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SERVICE LEARNING © 2010 Nancy Steinberg Warren, MS, CGC, all rights reserved
Service Learning A teaching methodology that combines community service with explicit academic learning objectives, preparation and reflection A form of experiential learning Serves the community and meets well-defined academic learning objectives © 2010 Nancy Steinberg Warren, MS, CGC, all rights reserved.
Service Learning Defined A reflective educational experience in which students earn academic credit by participating in meaningful service activities. Service learning experiences are designed to foster deeper understanding of course content and an enhanced sense of civic responsibility. Structured opportunities for students to reflect on experiences, including writing, reading, speaking, listening and group discussions. Presents an opportunity for students to use newly acquired skills and knowledge in community settings. © 2010 Nancy Steinberg Warren, MS, CGC, all rights reserved.
Service Learning is Not…. Volunteerism Community Service Internship Practicum Clinical Rotation © 2010 Nancy Steinberg Warren, MS, CGC, all rights reserved.
Benefits to Participating Partners Students: learn from personnel and clients of community agencies; enhance critical thinking skills; increase understanding of multicultural values and traditions Faculty: build new ways to encourage students’ academic progress; generate relationships and support in the community Community: opportunity for collaboration and increased awareness of community needs; may generate strategies or create solutions © 2010 Nancy Steinberg Warren, MS, CGC, all rights reserved.
Essential Elements of Service Learning University of Cincinnati Manual Reciprocal: the service and the learning should be worthwhile and valuable for both the student and the community Reflective: intentional, systematic reflection about the experience takes place to facilitate critical thinking and introspection Developmental: service learning occurs in stages-serving leads to enabling and then to empowerment; observation leads to experience and then leadership Meaningful: worthwhile and challenging service tasks strengthen students’ critical thinking Diversity: a cross-section of students working in diverse settings with diverse populations in the community © 2010 Nancy Steinberg Warren, MS, CGC, all rights reserved.
Service Learning Emphasizes reciprocal learning reflective practice developing citizenship skills achieving social change Learning Objective + Service Objective = Service Learning Objective © 2010 Nancy Steinberg Warren, MS, CGC, all rights reserved.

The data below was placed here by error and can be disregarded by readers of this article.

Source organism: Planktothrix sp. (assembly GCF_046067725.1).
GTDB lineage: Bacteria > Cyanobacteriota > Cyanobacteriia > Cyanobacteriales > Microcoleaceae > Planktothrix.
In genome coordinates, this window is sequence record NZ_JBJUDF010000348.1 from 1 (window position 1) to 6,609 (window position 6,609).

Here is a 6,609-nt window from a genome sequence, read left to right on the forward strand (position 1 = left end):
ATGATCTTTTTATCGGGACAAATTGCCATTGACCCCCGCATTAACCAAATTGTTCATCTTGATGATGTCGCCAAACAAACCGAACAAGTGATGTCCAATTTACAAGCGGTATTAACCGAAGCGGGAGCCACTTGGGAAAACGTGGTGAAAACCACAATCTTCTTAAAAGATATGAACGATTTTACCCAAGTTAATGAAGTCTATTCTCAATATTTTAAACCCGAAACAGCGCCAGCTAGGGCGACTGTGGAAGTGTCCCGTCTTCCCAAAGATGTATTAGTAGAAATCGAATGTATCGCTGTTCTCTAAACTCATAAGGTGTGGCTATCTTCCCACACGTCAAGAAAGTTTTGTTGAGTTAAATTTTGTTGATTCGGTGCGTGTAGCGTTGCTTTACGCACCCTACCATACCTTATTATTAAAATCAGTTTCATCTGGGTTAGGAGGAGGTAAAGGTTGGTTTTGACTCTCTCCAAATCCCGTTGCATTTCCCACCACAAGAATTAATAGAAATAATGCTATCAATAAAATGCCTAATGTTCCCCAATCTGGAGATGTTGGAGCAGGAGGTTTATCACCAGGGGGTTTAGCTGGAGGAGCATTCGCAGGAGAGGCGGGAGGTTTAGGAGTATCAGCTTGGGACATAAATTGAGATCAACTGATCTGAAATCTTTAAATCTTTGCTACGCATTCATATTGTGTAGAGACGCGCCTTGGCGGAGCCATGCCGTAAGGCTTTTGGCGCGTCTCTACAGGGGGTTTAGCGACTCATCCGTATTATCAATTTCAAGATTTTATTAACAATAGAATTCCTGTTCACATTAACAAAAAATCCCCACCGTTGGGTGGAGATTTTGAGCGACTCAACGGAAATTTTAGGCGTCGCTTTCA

Malcolm Knowles’ Principles of Adult Learning Adults become increasingly independent and self- directed in their learning Adults are more motivated by internal needs rather than external pressure to learn Learning is problem-centered Learning is related to readiness to learn Life experiences are resources for learning © 2010 Nancy Steinberg Warren, MS, CGC, all rights reserved.
Learning Objectives: Cognitive (in order of difficulty) Knowledge: define, describe, identify, label, list, match, recognize, name Comprehension: translate, distinguish, estimate, explain, generalize, give examples Application: change, compute, demonstrate, discover, manipulate, modify, operate, prepare, show, predict Analysis: diagram, differentiate, discriminate, distinguish, identify, illustrate, infer, outline, relate, select Synthesis: categorize, combine, compile, compose, create, design, devise, summarize Evaluation: appraise, compare, conclude, contrast, criticize, describe, explain, justify, interpret, relate, support © 2010 Nancy Steinberg Warren, MS, CGC, all rights reserved.
Learning Objectives: Psychomotor Imitation: align, balance, follow, grasp, hold, place, repeat Manipulation: construct, assemble, form, put together Precision: accurately, errorless, independently, proficiently, with control, with balance Articulation: confidence, coordination, harmony, integration, proportion, smoothly, quickly Naturalization: automatically, effortlessly, naturally, professionally, routinely, spontaneously, with ease, with perfection, with poise © 2010 Nancy Steinberg Warren, MS, CGC, all rights reserved.